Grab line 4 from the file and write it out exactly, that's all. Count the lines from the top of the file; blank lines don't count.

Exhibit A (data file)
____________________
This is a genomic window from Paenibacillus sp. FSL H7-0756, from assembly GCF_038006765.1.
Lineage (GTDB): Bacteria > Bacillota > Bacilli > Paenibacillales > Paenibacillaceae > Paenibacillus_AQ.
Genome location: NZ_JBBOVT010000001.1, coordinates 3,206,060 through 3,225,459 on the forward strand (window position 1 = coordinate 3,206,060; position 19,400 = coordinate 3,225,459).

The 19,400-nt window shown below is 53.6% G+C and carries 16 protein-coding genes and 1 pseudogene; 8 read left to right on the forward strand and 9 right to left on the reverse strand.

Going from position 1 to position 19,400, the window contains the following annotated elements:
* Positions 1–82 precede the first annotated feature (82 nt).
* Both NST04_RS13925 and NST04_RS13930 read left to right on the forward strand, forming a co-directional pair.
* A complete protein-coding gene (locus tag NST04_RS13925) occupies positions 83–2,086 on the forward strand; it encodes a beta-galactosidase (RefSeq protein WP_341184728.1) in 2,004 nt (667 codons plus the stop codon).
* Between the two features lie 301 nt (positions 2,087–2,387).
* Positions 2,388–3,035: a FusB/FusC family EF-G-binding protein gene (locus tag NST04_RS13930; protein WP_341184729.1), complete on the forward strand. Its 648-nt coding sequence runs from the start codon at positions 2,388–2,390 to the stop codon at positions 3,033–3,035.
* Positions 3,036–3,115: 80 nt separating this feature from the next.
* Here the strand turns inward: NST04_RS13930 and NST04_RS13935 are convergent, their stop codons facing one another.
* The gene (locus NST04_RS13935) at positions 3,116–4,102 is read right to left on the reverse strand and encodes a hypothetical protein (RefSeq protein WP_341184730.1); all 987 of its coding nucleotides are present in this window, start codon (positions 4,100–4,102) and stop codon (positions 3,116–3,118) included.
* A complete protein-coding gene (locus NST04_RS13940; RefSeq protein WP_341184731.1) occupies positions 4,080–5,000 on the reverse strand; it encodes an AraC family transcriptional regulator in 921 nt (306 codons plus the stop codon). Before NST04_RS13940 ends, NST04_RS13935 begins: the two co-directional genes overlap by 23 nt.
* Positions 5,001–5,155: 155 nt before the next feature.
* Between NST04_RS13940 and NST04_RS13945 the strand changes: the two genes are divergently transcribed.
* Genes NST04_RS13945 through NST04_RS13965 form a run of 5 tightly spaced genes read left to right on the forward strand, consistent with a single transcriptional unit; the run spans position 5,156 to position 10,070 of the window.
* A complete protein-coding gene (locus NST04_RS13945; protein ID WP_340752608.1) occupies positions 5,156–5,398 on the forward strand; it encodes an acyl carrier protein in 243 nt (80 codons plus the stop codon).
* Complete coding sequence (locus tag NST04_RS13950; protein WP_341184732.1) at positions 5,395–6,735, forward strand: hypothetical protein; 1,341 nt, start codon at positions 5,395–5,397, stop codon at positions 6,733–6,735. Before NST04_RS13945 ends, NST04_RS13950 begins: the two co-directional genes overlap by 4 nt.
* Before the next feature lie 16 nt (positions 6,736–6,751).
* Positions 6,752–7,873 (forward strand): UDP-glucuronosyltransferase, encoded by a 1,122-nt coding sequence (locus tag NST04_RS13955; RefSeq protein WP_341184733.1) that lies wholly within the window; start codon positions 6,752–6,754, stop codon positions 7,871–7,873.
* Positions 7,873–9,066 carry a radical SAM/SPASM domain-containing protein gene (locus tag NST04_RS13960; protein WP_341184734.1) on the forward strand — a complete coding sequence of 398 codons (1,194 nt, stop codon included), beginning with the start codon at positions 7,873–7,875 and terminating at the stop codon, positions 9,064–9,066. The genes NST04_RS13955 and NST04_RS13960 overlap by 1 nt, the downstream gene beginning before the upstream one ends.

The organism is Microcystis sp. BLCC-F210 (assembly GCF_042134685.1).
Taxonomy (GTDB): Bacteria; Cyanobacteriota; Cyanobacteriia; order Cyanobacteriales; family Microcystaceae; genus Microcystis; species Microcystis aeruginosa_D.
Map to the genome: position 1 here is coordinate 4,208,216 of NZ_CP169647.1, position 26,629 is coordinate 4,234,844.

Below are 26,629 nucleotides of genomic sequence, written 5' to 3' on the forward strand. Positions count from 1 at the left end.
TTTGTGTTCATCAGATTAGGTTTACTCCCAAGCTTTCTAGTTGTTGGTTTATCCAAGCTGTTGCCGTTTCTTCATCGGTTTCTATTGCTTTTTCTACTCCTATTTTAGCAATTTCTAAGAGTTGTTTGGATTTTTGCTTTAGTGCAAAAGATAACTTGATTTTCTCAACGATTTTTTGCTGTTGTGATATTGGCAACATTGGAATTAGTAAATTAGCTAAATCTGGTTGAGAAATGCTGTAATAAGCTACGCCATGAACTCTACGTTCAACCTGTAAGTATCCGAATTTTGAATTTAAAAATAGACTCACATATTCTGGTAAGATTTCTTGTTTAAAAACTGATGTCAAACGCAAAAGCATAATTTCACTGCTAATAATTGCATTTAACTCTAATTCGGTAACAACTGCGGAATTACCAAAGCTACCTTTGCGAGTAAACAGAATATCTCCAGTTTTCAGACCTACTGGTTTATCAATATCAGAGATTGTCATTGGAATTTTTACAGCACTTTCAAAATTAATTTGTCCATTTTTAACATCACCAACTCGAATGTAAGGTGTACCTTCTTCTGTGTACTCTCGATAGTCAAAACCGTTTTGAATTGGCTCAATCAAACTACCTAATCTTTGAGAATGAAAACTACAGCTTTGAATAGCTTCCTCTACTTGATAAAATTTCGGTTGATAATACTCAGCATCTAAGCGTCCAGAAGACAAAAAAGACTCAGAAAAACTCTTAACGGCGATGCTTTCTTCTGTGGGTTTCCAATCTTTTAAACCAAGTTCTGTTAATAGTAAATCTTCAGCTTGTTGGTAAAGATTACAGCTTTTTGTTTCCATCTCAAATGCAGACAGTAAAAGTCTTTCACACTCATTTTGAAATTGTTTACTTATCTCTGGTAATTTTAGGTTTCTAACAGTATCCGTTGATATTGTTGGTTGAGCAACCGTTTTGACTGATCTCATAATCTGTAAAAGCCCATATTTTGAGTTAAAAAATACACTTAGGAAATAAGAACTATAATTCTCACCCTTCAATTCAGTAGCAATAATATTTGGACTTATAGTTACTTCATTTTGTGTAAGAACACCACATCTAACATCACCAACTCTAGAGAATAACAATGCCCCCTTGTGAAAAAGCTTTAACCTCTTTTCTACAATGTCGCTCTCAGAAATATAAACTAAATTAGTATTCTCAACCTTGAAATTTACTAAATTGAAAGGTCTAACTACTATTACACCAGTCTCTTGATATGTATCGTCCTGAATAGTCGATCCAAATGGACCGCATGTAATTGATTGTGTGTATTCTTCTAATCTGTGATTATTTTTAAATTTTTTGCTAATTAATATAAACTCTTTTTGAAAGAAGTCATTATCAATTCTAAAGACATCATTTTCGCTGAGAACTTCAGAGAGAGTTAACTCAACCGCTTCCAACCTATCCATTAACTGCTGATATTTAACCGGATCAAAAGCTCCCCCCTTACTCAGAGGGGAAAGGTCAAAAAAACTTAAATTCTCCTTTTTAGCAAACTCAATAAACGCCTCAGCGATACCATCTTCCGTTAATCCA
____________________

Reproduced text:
The 19,400-nt window shown below is 53.6% G+C and carries 16 protein-coding genes and 1 pseudogene; 8 read left to right on the forward strand and 9 right to left on the reverse strand.